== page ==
WAIT!!! I AM NOT SAYING YOU HAVE TO SELLOUT YOUR CREATIVE SOUL TO MAKE A BUCK. I'm just urging you to understand and appreciate the benefits and liabilities of your ego. It can be good to you at times. Like when it sits on your shoulder during a sales meeting and forces you to stop talking once you review pricing instead of letting you over explain why you are worth such a hefty price. Your ego boosts your confidence and nudges you not to give up on pursuing a long-shot assignment. It provides the armor you need on days when you don't have the fight within yourself.

That same ego, however, can turn on you and give you an inflated feeling of self-importance. Your ego, for instance, may override your judgment and persuade you to sever ties with a long-time vendor, one who has been loyal and supportive, simply because the vendor injured the ego. Or maybe your ego convinces you to mortgage your home in order to rent studio space in the hippest part of town. I'm just saying to consider the advice of your ego as you would anyone you consult about your business. Listen by all means, but let you're actualized self make the final judgement.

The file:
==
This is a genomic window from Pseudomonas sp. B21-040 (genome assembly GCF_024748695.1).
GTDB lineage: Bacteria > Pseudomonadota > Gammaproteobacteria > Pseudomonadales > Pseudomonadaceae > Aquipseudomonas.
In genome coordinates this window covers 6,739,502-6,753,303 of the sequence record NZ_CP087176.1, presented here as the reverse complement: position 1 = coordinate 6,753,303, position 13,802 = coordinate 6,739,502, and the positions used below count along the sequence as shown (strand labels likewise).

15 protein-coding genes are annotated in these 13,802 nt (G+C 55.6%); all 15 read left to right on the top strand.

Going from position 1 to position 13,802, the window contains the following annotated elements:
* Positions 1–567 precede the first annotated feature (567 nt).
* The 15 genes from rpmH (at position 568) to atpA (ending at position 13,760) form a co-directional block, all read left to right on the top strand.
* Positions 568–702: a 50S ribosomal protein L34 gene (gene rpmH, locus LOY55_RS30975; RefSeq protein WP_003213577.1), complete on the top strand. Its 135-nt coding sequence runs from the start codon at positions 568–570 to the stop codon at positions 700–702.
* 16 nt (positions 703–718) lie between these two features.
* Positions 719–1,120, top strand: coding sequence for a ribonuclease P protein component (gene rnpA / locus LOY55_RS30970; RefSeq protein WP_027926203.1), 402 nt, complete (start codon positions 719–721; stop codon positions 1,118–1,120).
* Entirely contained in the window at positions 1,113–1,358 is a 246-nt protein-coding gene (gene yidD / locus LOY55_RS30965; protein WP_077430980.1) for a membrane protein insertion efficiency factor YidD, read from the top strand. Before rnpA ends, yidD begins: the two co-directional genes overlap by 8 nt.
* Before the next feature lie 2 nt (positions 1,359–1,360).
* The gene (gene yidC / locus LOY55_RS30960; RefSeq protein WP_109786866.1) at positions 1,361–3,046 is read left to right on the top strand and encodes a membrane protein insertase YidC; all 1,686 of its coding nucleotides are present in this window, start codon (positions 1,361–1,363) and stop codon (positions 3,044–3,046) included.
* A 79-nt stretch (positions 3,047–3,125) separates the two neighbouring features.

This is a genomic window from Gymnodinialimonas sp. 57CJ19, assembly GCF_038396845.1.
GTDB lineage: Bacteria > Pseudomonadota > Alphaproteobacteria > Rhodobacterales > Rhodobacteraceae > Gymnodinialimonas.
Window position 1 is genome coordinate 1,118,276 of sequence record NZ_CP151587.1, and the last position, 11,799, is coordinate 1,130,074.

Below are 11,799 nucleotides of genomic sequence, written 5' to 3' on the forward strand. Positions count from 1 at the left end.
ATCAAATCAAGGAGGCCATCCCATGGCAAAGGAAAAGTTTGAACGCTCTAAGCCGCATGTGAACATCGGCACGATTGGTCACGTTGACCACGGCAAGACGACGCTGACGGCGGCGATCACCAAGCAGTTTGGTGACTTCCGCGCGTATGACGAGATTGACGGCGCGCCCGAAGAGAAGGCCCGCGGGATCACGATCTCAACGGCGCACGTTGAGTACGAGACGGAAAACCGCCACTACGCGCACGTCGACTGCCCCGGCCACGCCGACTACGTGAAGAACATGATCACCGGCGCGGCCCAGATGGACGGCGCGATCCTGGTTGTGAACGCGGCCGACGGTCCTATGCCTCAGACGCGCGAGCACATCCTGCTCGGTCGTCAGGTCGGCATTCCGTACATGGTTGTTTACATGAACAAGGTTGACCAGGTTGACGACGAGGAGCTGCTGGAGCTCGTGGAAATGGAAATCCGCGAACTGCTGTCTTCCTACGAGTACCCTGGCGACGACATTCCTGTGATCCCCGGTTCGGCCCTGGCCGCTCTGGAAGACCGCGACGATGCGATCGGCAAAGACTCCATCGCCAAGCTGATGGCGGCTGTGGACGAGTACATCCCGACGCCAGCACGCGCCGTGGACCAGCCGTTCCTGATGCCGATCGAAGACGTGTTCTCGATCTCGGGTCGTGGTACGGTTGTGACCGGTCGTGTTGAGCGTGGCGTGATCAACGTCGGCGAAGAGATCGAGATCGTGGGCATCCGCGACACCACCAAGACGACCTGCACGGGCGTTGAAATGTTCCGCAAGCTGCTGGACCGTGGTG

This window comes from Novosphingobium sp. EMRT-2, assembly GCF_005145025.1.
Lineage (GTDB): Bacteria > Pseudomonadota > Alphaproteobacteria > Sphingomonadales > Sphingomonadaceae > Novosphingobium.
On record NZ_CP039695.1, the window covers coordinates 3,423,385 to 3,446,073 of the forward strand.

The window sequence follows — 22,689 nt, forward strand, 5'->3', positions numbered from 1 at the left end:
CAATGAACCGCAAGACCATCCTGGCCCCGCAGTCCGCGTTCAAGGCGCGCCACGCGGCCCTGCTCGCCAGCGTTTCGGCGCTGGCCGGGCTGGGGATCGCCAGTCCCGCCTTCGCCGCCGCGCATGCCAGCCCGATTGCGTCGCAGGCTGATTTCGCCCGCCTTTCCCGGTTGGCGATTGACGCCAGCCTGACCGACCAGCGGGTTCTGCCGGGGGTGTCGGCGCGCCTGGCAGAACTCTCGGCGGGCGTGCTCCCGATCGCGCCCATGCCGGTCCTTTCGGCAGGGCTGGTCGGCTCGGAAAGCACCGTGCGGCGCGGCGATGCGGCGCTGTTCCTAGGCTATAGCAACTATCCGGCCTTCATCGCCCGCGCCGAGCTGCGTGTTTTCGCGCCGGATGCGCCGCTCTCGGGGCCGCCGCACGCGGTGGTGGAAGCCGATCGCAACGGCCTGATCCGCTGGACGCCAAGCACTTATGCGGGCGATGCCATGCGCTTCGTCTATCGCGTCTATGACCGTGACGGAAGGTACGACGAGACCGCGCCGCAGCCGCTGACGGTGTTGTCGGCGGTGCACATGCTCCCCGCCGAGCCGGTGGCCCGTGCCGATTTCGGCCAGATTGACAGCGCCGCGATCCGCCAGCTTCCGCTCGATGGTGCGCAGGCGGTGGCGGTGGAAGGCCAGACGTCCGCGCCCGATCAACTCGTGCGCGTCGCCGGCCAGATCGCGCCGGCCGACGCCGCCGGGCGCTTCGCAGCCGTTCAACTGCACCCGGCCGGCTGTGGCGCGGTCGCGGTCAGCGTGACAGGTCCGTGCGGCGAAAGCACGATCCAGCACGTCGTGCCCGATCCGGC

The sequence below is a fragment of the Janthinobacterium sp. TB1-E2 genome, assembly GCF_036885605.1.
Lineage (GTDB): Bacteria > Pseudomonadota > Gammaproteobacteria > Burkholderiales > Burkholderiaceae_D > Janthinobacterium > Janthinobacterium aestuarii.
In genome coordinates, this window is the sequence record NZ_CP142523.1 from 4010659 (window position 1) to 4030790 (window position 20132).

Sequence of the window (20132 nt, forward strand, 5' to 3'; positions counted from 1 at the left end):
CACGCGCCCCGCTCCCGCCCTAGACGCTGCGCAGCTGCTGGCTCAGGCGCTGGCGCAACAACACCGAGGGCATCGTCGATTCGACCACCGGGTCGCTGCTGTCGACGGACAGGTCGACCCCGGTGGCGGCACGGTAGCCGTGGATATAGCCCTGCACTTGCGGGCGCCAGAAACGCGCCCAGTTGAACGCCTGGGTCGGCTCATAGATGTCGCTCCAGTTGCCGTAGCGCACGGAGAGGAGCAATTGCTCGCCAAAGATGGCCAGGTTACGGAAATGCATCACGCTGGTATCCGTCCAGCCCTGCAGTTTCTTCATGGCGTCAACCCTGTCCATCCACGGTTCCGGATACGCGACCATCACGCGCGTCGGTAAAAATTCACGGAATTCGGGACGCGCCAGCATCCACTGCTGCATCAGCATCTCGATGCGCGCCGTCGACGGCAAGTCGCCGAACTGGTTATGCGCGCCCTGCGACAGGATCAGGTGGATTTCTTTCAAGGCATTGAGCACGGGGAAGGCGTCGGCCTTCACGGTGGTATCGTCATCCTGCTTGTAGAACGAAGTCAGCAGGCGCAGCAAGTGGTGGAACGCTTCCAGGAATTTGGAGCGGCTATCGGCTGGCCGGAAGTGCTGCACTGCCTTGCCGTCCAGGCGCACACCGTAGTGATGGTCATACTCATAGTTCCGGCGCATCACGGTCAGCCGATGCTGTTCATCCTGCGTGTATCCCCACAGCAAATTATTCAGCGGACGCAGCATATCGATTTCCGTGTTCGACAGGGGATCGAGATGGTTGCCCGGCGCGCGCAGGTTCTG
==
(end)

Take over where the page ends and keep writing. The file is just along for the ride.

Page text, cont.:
Once, my ego convinced me to, on a whim, drive to the local camera store and drop $5,000 on the newest digital SLR. My ego had grown tired of wedding guests approaching me and telling me that while I had a nice camera, theirs was much nicer. All that being said, my ego and my "real" self delighted in knowing that most of those financially-endowed guests left those fancy cameras on the "P" setting because they thought it was the "Professional" mode.

Monday, April 5, 2010

Night Photography

For my night photography assignment, I and two subjects went outside of Billings, Montana on the Roundup Road to get away from all the city lights to do our shooting.
For this photograph, I had two people dance around with flashlights to make the streams of light while I held the shutter open on the BULB mode on my Canon Rebel Xsi. I then had one of my subjects stand in the middle of what would be the streams of light while the other subject painted him with a flashlight. I then let the exposure go on for another 30 seconds to ensure that the stars in the background would be illuminated. The whole exposure was 2 minutes.